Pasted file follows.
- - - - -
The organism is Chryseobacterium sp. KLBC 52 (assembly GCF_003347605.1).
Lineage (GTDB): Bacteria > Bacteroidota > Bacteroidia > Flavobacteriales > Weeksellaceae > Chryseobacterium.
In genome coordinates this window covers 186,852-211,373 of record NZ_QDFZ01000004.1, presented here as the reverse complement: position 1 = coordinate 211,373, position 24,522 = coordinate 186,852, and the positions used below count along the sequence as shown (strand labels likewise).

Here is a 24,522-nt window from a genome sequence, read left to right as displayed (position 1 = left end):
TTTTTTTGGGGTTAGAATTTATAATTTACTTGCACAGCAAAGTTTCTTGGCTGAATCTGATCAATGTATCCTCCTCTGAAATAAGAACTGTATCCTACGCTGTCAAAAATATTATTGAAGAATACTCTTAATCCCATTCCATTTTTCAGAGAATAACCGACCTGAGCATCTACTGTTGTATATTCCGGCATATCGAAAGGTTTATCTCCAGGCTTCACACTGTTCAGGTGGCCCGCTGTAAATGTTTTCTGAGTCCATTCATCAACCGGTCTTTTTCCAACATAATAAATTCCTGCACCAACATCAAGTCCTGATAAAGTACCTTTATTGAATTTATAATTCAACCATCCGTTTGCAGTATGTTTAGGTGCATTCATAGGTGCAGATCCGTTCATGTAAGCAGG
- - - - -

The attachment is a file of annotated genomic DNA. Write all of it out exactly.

The organism is Chryseobacterium sp. KLBC 52 (assembly GCF_003347605.1).
Lineage (GTDB): Bacteria > Bacteroidota > Bacteroidia > Flavobacteriales > Weeksellaceae > Chryseobacterium.
In genome coordinates this window covers 186,852-211,373 of record NZ_QDFZ01000004.1, presented here as the reverse complement: position 1 = coordinate 211,373, position 24,522 = coordinate 186,852, and the positions used below count along the sequence as shown (strand labels likewise).

Here is a 24,522-nt window from a genome sequence, read left to right as displayed (position 1 = left end):
TTTTTTTGGGGTTAGAATTTATAATTTACTTGCACAGCAAAGTTTCTTGGCTGAATCTGATCAATGTATCCTCCTCTGAAATAAGAACTGTATCCTACGCTGTCAAAAATATTATTGAAGAATACTCTTAATCCCATTCCATTTTTCAGAGAATAACCGACCTGAGCATCTACTGTTGTATATTCCGGCATATCGAAAGGTTTATCTCCAGGCTTCACACTGTTCAGGTGGCCCGCTGTAAATGTTTTCTGAGTCCATTCATCAACCGGTCTTTTTCCAACATAATAAATTCCTGCACCAACATCAAGTCCTGATAAAGTACCTTTATTGAATTTATAATTCAACCATCCGTTTGCAGTATGTTTAGGTGCATTCATAGGTGCAGATCCGTTCATGTAAGCAGG